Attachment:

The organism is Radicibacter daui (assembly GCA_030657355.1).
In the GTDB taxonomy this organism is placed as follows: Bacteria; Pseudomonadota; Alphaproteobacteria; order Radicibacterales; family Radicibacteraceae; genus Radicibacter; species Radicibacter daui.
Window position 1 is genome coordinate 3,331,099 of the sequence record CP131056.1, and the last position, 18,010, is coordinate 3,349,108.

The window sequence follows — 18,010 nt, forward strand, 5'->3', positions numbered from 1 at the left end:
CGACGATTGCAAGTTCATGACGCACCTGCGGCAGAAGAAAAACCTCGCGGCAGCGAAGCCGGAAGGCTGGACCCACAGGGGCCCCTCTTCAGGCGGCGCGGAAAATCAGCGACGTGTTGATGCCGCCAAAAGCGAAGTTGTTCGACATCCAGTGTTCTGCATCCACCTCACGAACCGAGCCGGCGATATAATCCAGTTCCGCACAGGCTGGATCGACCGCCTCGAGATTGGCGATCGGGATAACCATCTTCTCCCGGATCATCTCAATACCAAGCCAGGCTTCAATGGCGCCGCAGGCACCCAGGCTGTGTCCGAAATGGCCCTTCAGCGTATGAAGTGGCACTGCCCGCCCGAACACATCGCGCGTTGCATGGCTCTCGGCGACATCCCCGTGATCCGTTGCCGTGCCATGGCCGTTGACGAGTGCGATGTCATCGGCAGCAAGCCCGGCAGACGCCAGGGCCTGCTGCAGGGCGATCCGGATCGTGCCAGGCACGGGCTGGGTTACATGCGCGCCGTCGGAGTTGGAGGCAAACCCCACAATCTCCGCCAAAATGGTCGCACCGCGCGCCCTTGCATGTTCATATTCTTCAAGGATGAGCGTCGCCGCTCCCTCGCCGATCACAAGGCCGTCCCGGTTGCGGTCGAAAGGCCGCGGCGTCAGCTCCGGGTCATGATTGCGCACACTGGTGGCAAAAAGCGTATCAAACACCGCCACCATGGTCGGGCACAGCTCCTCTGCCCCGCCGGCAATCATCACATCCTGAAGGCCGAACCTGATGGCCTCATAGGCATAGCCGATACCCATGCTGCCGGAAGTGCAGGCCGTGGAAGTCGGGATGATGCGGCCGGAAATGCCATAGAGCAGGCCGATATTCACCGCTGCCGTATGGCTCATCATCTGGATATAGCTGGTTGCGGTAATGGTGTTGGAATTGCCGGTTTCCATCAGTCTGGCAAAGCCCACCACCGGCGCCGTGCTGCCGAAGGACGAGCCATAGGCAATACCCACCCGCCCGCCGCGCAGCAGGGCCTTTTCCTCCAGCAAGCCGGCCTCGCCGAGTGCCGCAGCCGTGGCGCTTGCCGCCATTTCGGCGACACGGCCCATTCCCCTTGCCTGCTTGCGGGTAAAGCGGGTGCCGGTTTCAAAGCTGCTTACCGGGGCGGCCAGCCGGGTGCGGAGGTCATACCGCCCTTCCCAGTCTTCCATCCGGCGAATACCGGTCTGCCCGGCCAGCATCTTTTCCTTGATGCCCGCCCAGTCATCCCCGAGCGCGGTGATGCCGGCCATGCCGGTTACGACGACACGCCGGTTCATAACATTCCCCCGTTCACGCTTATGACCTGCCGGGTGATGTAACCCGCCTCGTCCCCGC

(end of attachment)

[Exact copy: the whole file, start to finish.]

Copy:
The organism is Radicibacter daui (assembly GCA_030657355.1).
In the GTDB taxonomy this organism is placed as follows: Bacteria; Pseudomonadota; Alphaproteobacteria; order Radicibacterales; family Radicibacteraceae; genus Radicibacter; species Radicibacter daui.
Window position 1 is genome coordinate 3,331,099 of the sequence record CP131056.1, and the last position, 18,010, is coordinate 3,349,108.

The window sequence follows — 18,010 nt, forward strand, 5'->3', positions numbered from 1 at the left end:
CGACGATTGCAAGTTCATGACGCACCTGCGGCAGAAGAAAAACCTCGCGGCAGCGAAGCCGGAAGGCTGGACCCACAGGGGCCCCTCTTCAGGCGGCGCGGAAAATCAGCGACGTGTTGATGCCGCCAAAAGCGAAGTTGTTCGACATCCAGTGTTCTGCATCCACCTCACGAACCGAGCCGGCGATATAATCCAGTTCCGCACAGGCTGGATCGACCGCCTCGAGATTGGCGATCGGGATAACCATCTTCTCCCGGATCATCTCAATACCAAGCCAGGCTTCAATGGCGCCGCAGGCACCCAGGCTGTGTCCGAAATGGCCCTTCAGCGTATGAAGTGGCACTGCCCGCCCGAACACATCGCGCGTTGCATGGCTCTCGGCGACATCCCCGTGATCCGTTGCCGTGCCATGGCCGTTGACGAGTGCGATGTCATCGGCAGCAAGCCCGGCAGACGCCAGGGCCTGCTGCAGGGCGATCCGGATCGTGCCAGGCACGGGCTGGGTTACATGCGCGCCGTCGGAGTTGGAGGCAAACCCCACAATCTCCGCCAAAATGGTCGCACCGCGCGCCCTTGCATGTTCATATTCTTCAAGGATGAGCGTCGCCGCTCCCTCGCCGATCACAAGGCCGTCCCGGTTGCGGTCGAAAGGCCGCGGCGTCAGCTCCGGGTCATGATTGCGCACACTGGTGGCAAAAAGCGTATCAAACACCGCCACCATGGTCGGGCACAGCTCCTCTGCCCCGCCGGCAATCATCACATCCTGAAGGCCGAACCTGATGGCCTCATAGGCATAGCCGATACCCATGCTGCCGGAAGTGCAGGCCGTGGAAGTCGGGATGATGCGGCCGGAAATGCCATAGAGCAGGCCGATATTCACCGCTGCCGTATGGCTCATCATCTGGATATAGCTGGTTGCGGTAATGGTGTTGGAATTGCCGGTTTCCATCAGTCTGGCAAAGCCCACCACCGGCGCCGTGCTGCCGAAGGACGAGCCATAGGCAATACCCACCCGCCCGCCGCGCAGCAGGGCCTTTTCCTCCAGCAAGCCGGCCTCGCCGAGTGCCGCAGCCGTGGCGCTTGCCGCCATTTCGGCGACACGGCCCATTCCCCTTGCCTGCTTGCGGGTAAAGCGGGTGCCGGTTTCAAAGCTGCTTACCGGGGCGGCCAGCCGGGTGCGGAGGTCATACCGCCCTTCCCAGTCTTCCATCCGGCGAATACCGGTCTGCCCGGCCAGCATCTTTTCCTTGATGCCCGCCCAGTCATCCCCGAGCGCGGTGATGCCGGCCATGCCGGTTACGACGACACGCCGGTTCATAACATTCCCCCGTTCACGCTTATGACCTGCCGGGTGATGTAACCCGCCTCGTCCCCGC